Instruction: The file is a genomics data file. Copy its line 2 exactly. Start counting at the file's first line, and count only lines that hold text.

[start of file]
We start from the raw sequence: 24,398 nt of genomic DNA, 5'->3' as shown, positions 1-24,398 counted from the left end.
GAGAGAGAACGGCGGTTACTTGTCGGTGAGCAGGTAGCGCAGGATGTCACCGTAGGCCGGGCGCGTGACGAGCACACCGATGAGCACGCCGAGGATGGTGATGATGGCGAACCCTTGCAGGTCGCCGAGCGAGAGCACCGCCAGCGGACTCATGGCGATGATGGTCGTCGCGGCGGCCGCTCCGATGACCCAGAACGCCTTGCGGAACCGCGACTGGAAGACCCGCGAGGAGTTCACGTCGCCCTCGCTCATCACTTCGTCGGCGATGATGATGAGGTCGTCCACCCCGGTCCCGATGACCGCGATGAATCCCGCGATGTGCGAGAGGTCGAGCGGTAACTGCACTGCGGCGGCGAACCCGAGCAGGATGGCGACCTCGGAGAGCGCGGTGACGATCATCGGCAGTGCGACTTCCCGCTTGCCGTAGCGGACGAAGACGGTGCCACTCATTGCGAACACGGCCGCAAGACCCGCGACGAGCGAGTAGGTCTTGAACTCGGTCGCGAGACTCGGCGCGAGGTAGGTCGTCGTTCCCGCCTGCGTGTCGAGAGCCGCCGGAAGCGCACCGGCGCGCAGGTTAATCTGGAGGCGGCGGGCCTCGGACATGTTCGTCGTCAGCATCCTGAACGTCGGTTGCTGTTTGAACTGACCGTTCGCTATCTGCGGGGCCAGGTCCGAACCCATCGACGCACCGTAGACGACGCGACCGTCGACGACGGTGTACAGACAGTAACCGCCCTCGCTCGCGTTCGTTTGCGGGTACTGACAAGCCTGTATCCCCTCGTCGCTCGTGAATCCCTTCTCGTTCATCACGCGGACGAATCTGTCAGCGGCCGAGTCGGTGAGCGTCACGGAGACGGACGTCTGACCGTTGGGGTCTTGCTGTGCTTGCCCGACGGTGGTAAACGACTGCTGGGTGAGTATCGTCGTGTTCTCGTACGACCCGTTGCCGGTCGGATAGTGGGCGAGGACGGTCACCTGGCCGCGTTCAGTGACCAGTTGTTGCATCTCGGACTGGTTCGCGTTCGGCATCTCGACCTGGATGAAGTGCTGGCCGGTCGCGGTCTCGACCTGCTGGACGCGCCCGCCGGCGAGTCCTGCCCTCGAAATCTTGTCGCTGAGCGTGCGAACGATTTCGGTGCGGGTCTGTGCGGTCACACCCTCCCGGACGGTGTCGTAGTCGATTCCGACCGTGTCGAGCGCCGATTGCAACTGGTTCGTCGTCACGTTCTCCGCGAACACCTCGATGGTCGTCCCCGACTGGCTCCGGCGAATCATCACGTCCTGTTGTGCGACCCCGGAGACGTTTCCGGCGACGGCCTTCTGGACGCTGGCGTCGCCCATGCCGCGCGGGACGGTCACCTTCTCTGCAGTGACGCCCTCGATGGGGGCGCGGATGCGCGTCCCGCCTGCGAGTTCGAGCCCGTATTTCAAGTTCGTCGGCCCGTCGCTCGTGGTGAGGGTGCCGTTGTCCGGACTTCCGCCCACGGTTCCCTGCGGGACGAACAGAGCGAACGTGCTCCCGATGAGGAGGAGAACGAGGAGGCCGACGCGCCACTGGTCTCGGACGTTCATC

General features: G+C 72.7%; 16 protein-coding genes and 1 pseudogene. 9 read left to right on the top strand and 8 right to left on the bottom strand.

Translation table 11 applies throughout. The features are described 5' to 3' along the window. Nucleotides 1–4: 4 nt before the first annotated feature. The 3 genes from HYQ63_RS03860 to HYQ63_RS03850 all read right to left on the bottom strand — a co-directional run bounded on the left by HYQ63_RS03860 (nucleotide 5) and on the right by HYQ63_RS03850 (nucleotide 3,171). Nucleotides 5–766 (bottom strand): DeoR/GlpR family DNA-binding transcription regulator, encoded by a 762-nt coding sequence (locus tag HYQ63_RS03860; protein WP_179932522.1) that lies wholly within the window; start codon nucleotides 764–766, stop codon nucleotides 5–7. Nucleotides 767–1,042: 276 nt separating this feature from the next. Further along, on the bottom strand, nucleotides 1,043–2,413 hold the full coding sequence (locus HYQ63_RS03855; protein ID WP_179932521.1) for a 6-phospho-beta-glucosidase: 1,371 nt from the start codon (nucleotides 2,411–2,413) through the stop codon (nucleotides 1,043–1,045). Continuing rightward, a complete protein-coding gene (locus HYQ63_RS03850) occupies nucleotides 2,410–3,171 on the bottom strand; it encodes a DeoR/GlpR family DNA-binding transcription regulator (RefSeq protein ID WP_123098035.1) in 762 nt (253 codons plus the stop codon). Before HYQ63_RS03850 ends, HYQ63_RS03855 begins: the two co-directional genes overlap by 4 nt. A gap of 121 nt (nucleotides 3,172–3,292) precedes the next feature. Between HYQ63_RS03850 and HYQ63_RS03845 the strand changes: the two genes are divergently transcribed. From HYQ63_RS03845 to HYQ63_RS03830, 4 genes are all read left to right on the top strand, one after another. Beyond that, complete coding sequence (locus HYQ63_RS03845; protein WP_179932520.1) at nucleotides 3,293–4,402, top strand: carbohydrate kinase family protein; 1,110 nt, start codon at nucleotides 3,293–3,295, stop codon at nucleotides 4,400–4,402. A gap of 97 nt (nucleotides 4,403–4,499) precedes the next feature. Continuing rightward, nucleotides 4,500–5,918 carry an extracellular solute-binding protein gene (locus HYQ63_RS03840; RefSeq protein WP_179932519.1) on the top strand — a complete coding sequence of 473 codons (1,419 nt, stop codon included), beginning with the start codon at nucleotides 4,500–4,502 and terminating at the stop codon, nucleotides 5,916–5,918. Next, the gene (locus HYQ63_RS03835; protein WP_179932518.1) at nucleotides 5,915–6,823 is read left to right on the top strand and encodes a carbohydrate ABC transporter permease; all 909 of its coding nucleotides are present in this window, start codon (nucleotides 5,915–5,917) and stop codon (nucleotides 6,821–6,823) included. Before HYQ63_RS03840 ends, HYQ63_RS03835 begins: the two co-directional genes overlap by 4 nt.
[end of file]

GAGAGAGAACGGCGGTTACTTGTCGGTGAGCAGGTAGCGCAGGATGTCACCGTAGGCCGGGCGCGTGACGAGCACACCGATGAGCACGCCGAGGATGGTGATGATGGCGAACCCTTGCAGGTCGCCGAGCGAGAGCACCGCCAGCGGACTCATGGCGATGATGGTCGTCGCGGCGGCCGCTCCGATGACCCAGAACGCCTTGCGGAACCGCGACTGGAAGACCCGCGAGGAGTTCACGTCGCCCTCGCTCATCACTTCGTCGGCGATGATGATGAGGTCGTCCACCCCGGTCCCGATGACCGCGATGAATCCCGCGATGTGCGAGAGGTCGAGCGGTAACTGCACTGCGGCGGCGAACCCGAGCAGGATGGCGACCTCGGAGAGCGCGGTGACGATCATCGGCAGTGCGACTTCCCGCTTGCCGTAGCGGACGAAGACGGTGCCACTCATTGCGAACACGGCCGCAAGACCCGCGACGAGCGAGTAGGTCTTGAACTCGGTCGCGAGACTCGGCGCGAGGTAGGTCGTCGTTCCCGCCTGCGTGTCGAGAGCCGCCGGAAGCGCACCGGCGCGCAGGTTAATCTGGAGGCGGCGGGCCTCGGACATGTTCGTCGTCAGCATCCTGAACGTCGGTTGCTGTTTGAACTGACCGTTCGCTATCTGCGGGGCCAGGTCCGAACCCATCGACGCACCGTAGACGACGCGACCGTCGACGACGGTGTACAGACAGTAACCGCCCTCGCTCGCGTTCGTTTGCGGGTACTGACAAGCCTGTATCCCCTCGTCGCTCGTGAATCCCTTCTCGTTCATCACGCGGACGAATCTGTCAGCGGCCGAGTCGGTGAGCGTCACGGAGACGGACGTCTGACCGTTGGGGTCTTGCTGTGCTTGCCCGACGGTGGTAAACGACTGCTGGGTGAGTATCGTCGTGTTCTCGTACGACCCGTTGCCGGTCGGATAGTGGGCGAGGACGGTCACCTGGCCGCGTTCAGTGACCAGTTGTTGCATCTCGGACTGGTTCGCGTTCGGCATCTCGACCTGGATGAAGTGCTGGCCGGTCGCGGTCTCGACCTGCTGGACGCGCCCGCCGGCGAGTCCTGCCCTCGAAATCTTGTCGCTGAGCGTGCGAACGATTTCGGTGCGGGTCTGTGCGGTCACACCCTCCCGGACGGTGTCGTAGTCGATTCCGACCGTGTCGAGCGCCGATTGCAACTGGTTCGTCGTCACGTTCTCCGCGAACACCTCGATGGTCGTCCCCGACTGGCTCCGGCGAATCATCACGTCCTGTTGTGCGACCCCGGAGACGTTTCCGGCGACGGCCTTCTGGACGCTGGCGTCGCCCATGCCGCGCGGGACGGTCACCTTCTCTGCAGTGACGCCCTCGATGGGGGCGCGGATGCGCGTCCCGCCTGCGAGTTCGAGCCCGTATTTCAAGTTCGTCGGCCCGTCGCTCGTGGTGAGGGTGCCGTTGTCCGGACTTCCGCCCACGGTTCCCTGCGGGACGAACAGAGCGAACGTGCTCCCGATGAGGAGGAGAACGAGGAGGCCGACGCGCCACTGGTCTCGGACGTTCATC